A stitch in time saves nine. While executives may view the longer product development cycles and additional security protocols as a drain on productivity, studies show that productivity costs are much greater for companies that fail to implement adequate security practices in advance.
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According to a study sponsored by HP Enterprise Security, 30 percent of the cost of a data breach was due to business disruption or lost productivity. The study found that companies that invest in adequate resources, appoint a high-level security leader, and employ certified or expert staff have cybercrime costs that are lower than companies that have not implemented these practices. The cost savings for companies deploying proper security governance practices is estimated at more than $1 million on average, according to the study.
So why are so few companies putting adequate focus on security and protecting sensitive data? Less than a third of companies have a crisis-containment plan in place for security breaches and failures, according to a report sponsored by IBM. The problem, we believe, lies in IT professionals not communicating the real costs and benefits of a comprehensive security strategy.
How to tell your boss to boost security protocols. To see how the communication between IT professionals and executives can be improved, it helps to take a look at the 2014 Websense-Ponemon report. The report found several key reasons why communication between executives and IT is so ineffective:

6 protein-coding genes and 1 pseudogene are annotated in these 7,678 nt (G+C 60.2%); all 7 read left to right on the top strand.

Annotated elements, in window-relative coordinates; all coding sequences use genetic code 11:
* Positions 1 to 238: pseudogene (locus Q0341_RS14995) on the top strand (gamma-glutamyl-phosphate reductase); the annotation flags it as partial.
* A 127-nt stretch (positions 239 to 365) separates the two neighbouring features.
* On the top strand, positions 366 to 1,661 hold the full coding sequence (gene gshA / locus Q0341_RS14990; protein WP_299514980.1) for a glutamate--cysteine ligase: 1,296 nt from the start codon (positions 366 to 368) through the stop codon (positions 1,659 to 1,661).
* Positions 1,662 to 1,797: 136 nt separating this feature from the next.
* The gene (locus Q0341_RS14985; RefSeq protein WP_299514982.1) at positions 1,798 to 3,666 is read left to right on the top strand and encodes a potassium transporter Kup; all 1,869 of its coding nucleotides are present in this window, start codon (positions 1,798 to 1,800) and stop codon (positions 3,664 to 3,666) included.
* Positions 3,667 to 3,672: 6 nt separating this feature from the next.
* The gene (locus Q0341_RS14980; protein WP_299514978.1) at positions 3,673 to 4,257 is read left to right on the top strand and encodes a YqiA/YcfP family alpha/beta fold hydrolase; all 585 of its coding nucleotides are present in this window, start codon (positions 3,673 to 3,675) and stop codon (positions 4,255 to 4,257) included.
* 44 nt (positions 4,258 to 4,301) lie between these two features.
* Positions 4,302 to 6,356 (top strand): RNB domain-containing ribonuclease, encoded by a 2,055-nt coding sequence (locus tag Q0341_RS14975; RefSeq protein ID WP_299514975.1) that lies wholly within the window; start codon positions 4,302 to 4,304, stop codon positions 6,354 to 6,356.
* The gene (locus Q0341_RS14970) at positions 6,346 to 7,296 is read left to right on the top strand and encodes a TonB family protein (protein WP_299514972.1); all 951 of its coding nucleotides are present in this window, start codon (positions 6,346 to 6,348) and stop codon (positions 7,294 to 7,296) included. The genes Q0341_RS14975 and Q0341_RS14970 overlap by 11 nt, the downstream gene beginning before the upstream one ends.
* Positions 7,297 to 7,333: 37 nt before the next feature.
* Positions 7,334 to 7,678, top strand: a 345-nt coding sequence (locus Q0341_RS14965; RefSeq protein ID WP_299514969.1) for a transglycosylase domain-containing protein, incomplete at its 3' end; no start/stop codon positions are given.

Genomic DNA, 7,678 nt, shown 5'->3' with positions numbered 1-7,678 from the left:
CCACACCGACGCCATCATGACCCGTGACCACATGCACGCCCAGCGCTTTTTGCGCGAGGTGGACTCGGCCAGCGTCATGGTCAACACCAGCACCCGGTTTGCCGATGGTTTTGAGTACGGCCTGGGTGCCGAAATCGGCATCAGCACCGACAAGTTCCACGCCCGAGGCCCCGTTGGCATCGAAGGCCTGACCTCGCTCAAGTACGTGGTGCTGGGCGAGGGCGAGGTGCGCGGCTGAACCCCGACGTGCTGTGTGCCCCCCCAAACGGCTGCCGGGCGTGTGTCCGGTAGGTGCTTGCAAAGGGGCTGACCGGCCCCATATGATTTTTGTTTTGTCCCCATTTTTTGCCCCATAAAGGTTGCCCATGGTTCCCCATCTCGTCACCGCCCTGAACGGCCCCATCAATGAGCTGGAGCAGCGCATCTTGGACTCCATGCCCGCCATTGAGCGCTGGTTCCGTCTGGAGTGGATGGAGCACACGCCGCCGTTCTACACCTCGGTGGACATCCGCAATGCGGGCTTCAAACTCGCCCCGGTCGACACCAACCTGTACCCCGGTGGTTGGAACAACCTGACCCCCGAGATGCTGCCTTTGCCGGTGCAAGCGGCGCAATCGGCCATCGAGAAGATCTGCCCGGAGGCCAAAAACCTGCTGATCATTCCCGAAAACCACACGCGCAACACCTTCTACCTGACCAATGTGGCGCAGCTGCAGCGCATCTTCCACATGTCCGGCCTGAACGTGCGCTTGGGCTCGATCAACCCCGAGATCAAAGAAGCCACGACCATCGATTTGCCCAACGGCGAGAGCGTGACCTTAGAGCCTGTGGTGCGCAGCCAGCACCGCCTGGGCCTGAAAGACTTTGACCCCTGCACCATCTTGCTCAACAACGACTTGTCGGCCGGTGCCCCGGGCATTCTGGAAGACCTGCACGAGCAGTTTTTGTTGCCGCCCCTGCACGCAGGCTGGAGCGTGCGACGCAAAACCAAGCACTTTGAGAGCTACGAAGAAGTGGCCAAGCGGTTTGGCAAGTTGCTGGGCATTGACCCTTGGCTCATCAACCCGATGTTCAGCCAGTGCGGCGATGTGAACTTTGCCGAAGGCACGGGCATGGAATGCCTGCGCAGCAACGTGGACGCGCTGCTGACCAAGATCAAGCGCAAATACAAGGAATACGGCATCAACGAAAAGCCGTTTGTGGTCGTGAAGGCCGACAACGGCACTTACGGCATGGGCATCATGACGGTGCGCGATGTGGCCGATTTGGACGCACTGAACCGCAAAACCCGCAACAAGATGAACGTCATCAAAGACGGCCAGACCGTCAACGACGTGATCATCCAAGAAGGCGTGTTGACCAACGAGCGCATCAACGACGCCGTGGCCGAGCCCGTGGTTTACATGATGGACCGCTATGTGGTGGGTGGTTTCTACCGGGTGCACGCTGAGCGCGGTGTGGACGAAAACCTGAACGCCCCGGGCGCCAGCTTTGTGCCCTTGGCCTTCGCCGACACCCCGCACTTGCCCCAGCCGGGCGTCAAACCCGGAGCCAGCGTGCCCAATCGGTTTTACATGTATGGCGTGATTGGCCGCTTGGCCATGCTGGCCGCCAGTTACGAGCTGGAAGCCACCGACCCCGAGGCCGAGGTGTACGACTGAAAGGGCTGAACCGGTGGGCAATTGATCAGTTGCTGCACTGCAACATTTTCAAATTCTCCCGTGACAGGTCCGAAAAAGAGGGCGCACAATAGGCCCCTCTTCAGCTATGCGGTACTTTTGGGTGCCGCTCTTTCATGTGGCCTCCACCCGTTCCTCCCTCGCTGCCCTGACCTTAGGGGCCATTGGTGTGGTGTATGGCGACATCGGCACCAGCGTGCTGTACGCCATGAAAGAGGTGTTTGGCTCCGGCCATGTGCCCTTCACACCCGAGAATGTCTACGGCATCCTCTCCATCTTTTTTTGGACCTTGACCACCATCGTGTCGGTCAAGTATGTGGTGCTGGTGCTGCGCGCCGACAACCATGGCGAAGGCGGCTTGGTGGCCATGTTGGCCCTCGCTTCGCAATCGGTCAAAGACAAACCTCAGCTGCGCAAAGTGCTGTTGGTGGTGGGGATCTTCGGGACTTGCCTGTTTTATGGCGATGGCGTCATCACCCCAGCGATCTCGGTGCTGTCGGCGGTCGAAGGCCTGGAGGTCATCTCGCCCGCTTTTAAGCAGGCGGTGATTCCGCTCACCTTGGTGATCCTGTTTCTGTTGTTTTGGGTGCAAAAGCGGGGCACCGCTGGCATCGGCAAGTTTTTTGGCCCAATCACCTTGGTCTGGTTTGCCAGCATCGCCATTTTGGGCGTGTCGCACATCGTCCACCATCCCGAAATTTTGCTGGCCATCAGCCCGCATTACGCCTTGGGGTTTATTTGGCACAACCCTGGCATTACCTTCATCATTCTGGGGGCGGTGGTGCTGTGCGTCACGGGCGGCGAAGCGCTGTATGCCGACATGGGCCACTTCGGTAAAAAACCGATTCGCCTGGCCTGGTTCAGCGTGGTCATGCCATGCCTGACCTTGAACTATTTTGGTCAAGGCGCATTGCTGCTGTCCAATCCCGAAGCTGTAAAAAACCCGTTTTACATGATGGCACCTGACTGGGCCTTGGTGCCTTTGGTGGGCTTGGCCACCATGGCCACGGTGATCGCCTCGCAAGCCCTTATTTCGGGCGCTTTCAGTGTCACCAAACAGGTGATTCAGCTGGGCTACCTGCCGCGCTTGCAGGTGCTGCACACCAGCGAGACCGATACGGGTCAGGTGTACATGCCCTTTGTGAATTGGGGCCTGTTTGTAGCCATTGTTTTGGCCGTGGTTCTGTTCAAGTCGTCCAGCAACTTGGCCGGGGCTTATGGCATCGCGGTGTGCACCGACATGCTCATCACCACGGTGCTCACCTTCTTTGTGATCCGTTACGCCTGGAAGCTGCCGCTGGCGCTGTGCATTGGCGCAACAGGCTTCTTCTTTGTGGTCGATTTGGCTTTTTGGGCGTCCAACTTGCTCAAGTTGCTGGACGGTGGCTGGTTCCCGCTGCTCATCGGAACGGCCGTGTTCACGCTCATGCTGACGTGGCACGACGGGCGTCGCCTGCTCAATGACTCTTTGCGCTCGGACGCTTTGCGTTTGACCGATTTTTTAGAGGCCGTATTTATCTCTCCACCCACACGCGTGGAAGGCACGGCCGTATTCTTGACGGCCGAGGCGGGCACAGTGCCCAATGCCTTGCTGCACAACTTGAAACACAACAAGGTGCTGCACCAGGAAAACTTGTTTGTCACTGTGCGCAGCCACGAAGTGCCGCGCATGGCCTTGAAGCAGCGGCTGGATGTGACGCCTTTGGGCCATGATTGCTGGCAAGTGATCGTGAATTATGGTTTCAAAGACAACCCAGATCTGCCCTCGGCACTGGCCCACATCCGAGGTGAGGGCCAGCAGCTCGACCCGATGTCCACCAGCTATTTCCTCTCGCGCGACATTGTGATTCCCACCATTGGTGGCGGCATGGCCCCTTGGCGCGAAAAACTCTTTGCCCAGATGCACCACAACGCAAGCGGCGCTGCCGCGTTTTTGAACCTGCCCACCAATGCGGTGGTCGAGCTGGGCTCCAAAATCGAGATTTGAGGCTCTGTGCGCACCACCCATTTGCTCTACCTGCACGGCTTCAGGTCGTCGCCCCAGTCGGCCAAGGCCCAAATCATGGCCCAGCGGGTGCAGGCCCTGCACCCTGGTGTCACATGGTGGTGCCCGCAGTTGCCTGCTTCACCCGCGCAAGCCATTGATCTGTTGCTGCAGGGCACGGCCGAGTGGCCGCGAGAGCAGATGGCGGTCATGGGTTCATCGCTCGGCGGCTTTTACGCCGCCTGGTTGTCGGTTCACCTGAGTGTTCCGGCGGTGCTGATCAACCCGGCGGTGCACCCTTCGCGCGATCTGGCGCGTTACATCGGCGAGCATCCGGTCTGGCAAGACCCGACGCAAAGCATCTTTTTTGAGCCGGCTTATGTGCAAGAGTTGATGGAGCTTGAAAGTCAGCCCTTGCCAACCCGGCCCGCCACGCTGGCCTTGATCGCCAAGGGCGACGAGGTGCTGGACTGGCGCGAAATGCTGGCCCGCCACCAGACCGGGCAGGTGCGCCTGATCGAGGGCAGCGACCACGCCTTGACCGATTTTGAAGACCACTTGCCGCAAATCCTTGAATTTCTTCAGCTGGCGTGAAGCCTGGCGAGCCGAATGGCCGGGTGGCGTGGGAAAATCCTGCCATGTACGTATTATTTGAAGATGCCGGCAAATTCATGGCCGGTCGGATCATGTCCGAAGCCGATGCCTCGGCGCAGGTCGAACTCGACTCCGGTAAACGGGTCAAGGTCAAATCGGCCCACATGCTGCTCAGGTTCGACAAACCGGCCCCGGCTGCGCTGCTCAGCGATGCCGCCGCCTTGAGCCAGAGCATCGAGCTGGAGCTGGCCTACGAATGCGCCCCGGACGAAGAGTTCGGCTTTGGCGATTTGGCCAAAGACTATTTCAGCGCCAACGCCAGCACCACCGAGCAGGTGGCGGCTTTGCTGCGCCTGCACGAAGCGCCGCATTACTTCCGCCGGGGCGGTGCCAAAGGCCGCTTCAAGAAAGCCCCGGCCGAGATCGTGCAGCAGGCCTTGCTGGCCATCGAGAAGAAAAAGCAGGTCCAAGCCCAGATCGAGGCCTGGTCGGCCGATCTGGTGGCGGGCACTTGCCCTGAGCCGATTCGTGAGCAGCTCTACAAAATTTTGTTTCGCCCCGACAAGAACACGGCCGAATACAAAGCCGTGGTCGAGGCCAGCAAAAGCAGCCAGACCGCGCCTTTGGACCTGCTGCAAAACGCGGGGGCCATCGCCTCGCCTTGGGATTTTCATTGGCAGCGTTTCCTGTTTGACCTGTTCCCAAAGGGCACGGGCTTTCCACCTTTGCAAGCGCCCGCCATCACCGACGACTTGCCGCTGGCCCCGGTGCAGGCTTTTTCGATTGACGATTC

- Communication stays within silos instead of spreading across the company.
- Security talks occur at a low level, and are rarely brought to executives attention.
- Security professionals warnings are too technical in nature, and don’t translate the threats into easy-to-understand language.
- Criticisms of existing practices are often filtered out before being presented to management.
Security pros can effectively tackle these issues by taking the following actions:
- Ensure that cross-functional teams are allowed to communicate risks effectively, and that awareness of these risks spread beyond the walls of the IT department. People in engineering, sales and marketing also need to be aware of security risks.
- IT professionals must turn technical details of security risks into information that can be easily comprehended and digested by upper management.
- Finally, it is the responsibility of the CIO or top IT executive to address these issues directly with the CEO and executive team. This way, the issues are brought directly to their attention, and facts are not filtered out by intermediate players.
As more data moves into the cloud and across other devices, companies face a greater risk of losing sensitive information to attackers or unauthorized users. Ultimately, organizations that invest in more robust data protection face lower costs in the long run. That’s the message that executives need to hear.